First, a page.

This memoir has feels to last for eternity. Albom's books are always powerhouses but this one is on another level. Some of the life-changing lessons Albom learned in Tuesdays with Morrie resurface and change as he faces these new experiences with life and death.
Finding Chika: A Little Girl, an Earthquake, and the Making of a Family by Mitch Albom
My rating: 5 of 5 stars
Mitch Albom's books squeeze hearts so slowly that the aching feels warm and devastating all at the same time. The mark of an amazing book is one that leaves you with a feeling so deep that you can't shake it for days after finishing. This book left me with a profound sadness that I couldn't stop coming back to, and yet I loved it despite how it ripped me up inside. This is one of those books that will roll around in my heart forever.
Albom and his wife, Janine, start an orphanage in Haiti and are eventually given the scary news that five-year-old Chika has a brain mass that can not be properly treated in her home country. They take her back to Michigan only to find out that the tumor is rare, and the diagnosis is terminal. Through it all, Chika captivates everyone with her bold personality, fighting spirit, and sweet nature. Although the Alboms did not have any children of their own, Chika immediately becomes their girl blessing them with cheer and wonder despite the dire circumstances. They create a family focused on the short seven years of blessings she brought to their lives. After Chika passes away, Mitch begins to see her again. She visits him at home, and they talk just as they did in life. As Mitch grieves, he also relives her joy. She urges "Mr. Mitch" to write her stories, and he celebrates her. His honesty on what it's like to have a dying child, a child with older parents, a non-biological child, an orphan child from poverty and trauma is all powerful and authentic.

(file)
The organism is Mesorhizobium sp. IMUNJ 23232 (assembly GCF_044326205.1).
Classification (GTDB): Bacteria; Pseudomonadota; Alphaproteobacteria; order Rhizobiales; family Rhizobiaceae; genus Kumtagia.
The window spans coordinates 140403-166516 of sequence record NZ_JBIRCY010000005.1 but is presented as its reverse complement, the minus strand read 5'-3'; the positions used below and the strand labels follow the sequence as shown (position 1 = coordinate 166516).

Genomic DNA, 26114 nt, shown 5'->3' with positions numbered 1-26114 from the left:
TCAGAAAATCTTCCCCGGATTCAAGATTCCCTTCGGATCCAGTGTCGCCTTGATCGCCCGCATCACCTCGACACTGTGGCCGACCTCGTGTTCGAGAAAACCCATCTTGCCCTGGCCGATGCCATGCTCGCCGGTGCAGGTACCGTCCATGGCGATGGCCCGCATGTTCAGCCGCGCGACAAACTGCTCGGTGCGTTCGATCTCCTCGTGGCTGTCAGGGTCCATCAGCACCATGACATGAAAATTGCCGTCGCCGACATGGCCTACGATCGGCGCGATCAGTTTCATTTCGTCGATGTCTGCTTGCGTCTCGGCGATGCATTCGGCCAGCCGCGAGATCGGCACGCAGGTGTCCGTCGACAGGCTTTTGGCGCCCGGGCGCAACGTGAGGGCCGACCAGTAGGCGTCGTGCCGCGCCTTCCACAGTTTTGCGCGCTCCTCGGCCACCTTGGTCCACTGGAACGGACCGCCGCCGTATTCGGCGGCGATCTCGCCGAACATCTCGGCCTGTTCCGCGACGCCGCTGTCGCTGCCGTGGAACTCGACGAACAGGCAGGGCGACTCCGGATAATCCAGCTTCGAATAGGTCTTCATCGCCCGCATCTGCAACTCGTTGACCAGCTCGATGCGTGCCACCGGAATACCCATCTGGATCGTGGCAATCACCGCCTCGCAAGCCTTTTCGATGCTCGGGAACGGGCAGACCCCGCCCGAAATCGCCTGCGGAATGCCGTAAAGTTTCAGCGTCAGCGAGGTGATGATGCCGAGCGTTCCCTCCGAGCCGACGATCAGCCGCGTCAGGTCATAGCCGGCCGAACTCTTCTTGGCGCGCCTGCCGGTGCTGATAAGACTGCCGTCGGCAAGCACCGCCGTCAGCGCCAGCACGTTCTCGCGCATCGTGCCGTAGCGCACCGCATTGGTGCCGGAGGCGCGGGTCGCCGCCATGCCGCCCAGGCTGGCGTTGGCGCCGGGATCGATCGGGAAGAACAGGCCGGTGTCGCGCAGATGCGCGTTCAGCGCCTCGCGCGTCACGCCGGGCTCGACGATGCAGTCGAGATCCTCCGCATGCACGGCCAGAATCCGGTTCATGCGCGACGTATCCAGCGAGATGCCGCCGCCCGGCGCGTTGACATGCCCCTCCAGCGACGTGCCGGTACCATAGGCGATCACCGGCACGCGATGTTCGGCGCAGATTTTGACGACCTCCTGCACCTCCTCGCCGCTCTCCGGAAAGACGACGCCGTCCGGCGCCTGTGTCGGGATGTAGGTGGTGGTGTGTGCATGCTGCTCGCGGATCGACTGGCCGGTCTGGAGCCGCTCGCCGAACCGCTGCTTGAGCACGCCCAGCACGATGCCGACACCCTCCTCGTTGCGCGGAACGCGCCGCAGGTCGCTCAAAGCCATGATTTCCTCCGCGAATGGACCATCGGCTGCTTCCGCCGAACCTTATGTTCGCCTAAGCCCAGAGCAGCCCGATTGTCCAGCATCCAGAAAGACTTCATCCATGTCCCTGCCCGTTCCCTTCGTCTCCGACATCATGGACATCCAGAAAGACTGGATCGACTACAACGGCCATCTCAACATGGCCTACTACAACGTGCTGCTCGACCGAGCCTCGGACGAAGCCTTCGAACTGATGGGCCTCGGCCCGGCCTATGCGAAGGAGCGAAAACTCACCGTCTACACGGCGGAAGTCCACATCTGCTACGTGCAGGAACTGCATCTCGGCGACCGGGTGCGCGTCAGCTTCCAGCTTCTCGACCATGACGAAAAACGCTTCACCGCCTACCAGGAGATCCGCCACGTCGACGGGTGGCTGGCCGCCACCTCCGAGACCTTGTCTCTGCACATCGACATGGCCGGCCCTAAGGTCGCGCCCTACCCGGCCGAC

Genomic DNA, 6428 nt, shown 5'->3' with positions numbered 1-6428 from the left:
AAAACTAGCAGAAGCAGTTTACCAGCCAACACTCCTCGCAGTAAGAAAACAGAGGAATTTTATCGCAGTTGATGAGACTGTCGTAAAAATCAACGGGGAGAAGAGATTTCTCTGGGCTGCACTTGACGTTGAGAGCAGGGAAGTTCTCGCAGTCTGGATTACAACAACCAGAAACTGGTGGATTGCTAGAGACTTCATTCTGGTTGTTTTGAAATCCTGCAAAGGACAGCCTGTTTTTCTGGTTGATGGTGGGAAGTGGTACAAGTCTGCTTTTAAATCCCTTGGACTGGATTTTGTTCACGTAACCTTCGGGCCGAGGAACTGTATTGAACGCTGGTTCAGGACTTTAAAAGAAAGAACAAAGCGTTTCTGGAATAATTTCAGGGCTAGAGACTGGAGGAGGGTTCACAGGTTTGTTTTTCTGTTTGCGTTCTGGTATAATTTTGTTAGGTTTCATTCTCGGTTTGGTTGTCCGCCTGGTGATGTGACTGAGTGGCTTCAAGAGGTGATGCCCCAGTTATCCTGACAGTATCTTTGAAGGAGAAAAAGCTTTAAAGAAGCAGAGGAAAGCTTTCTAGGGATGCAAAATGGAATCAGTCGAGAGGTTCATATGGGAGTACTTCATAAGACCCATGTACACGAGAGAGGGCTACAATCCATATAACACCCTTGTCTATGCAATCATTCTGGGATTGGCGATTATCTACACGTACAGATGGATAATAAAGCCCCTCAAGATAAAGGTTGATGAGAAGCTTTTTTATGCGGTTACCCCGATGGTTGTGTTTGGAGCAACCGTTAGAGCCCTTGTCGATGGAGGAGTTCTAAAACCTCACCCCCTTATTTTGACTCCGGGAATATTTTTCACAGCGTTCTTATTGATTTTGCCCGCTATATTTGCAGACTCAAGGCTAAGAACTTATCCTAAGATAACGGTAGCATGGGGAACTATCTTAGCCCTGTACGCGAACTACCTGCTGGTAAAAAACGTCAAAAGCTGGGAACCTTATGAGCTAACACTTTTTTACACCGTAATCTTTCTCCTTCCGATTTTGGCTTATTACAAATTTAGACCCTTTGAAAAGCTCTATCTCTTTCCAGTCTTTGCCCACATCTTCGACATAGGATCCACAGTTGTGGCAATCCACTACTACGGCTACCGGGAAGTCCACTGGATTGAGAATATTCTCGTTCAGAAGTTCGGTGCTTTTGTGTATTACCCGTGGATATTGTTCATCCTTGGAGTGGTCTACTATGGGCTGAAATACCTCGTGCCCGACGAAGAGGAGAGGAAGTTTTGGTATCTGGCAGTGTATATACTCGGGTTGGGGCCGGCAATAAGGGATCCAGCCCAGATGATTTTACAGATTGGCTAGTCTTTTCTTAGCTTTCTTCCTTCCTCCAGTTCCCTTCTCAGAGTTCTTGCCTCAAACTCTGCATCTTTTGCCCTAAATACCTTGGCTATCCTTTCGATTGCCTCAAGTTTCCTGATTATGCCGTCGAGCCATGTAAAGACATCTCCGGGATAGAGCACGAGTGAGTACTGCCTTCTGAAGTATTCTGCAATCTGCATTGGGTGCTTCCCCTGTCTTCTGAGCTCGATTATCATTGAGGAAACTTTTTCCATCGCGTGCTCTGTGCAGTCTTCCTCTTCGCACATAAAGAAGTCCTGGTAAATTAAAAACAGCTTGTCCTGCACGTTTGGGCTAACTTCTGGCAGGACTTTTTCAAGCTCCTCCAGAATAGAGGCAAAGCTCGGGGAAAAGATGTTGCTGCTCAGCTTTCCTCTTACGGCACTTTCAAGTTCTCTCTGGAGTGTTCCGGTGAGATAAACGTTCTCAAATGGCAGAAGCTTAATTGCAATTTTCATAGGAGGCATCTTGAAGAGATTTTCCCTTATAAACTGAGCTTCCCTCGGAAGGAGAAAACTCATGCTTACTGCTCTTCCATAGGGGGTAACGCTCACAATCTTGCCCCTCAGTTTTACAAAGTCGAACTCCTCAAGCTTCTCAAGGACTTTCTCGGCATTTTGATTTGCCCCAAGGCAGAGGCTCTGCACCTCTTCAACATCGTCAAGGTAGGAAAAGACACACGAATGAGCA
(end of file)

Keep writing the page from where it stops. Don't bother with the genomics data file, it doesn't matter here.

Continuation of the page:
While I read part of this in print and also listened to the audiobook, I highly recommend the audio. Albom includes clips of Chika's voice, and the raspy sweetness of her laughter and speech in between Albom's narration is magnetic, soothing, and bittersweet. Have a large box of tissues handy through this entire book, and be prepared for full-on sobbing. I will assume you have a heart of stone if you don't cry reading this.
View all my reviews
Travel All the Pages is inspired by my two loves - travel and reading, a combo I can't resist. Enjoy these little pairings.